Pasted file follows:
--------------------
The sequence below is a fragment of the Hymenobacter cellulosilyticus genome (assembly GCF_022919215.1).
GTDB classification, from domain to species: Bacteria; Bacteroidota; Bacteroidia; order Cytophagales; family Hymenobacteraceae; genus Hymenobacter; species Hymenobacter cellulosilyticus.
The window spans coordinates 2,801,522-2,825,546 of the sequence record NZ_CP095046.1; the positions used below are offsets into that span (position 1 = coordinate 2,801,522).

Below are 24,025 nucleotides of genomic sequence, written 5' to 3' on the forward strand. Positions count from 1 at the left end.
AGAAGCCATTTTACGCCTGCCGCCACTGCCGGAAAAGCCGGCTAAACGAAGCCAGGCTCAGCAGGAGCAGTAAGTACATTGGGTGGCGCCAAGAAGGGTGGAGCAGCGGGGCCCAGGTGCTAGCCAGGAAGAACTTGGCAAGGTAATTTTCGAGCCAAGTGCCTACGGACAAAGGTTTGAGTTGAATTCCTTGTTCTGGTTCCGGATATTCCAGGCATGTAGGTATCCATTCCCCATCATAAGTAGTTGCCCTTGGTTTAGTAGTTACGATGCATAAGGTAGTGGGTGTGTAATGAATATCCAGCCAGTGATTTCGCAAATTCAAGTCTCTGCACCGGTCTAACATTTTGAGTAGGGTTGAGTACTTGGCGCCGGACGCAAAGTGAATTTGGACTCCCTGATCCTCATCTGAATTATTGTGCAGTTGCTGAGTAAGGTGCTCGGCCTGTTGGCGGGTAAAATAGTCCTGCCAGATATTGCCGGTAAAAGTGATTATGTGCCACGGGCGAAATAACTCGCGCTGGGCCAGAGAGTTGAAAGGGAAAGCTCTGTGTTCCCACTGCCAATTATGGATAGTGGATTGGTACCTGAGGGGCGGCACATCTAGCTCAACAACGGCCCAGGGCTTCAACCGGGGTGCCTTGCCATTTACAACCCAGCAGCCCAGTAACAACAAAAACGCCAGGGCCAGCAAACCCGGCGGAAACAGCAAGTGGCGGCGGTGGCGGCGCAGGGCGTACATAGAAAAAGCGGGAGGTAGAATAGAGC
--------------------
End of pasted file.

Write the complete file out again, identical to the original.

The sequence below is a fragment of the Hymenobacter cellulosilyticus genome (assembly GCF_022919215.1).
GTDB classification, from domain to species: Bacteria; Bacteroidota; Bacteroidia; order Cytophagales; family Hymenobacteraceae; genus Hymenobacter; species Hymenobacter cellulosilyticus.
The window spans coordinates 2,801,522-2,825,546 of the sequence record NZ_CP095046.1; the positions used below are offsets into that span (position 1 = coordinate 2,801,522).

Below are 24,025 nucleotides of genomic sequence, written 5' to 3' on the forward strand. Positions count from 1 at the left end.
AGAAGCCATTTTACGCCTGCCGCCACTGCCGGAAAAGCCGGCTAAACGAAGCCAGGCTCAGCAGGAGCAGTAAGTACATTGGGTGGCGCCAAGAAGGGTGGAGCAGCGGGGCCCAGGTGCTAGCCAGGAAGAACTTGGCAAGGTAATTTTCGAGCCAAGTGCCTACGGACAAAGGTTTGAGTTGAATTCCTTGTTCTGGTTCCGGATATTCCAGGCATGTAGGTATCCATTCCCCATCATAAGTAGTTGCCCTTGGTTTAGTAGTTACGATGCATAAGGTAGTGGGTGTGTAATGAATATCCAGCCAGTGATTTCGCAAATTCAAGTCTCTGCACCGGTCTAACATTTTGAGTAGGGTTGAGTACTTGGCGCCGGACGCAAAGTGAATTTGGACTCCCTGATCCTCATCTGAATTATTGTGCAGTTGCTGAGTAAGGTGCTCGGCCTGTTGGCGGGTAAAATAGTCCTGCCAGATATTGCCGGTAAAAGTGATTATGTGCCACGGGCGAAATAACTCGCGCTGGGCCAGAGAGTTGAAAGGGAAAGCTCTGTGTTCCCACTGCCAATTATGGATAGTGGATTGGTACCTGAGGGGCGGCACATCTAGCTCAACAACGGCCCAGGGCTTCAACCGGGGTGCCTTGCCATTTACAACCCAGCAGCCCAGTAACAACAAAAACGCCAGGGCCAGCAAACCCGGCGGAAACAGCAAGTGGCGGCGGTGGCGGCGCAGGGCGTACATAGAAAAAGCGGGAGGTAGAATAGAGC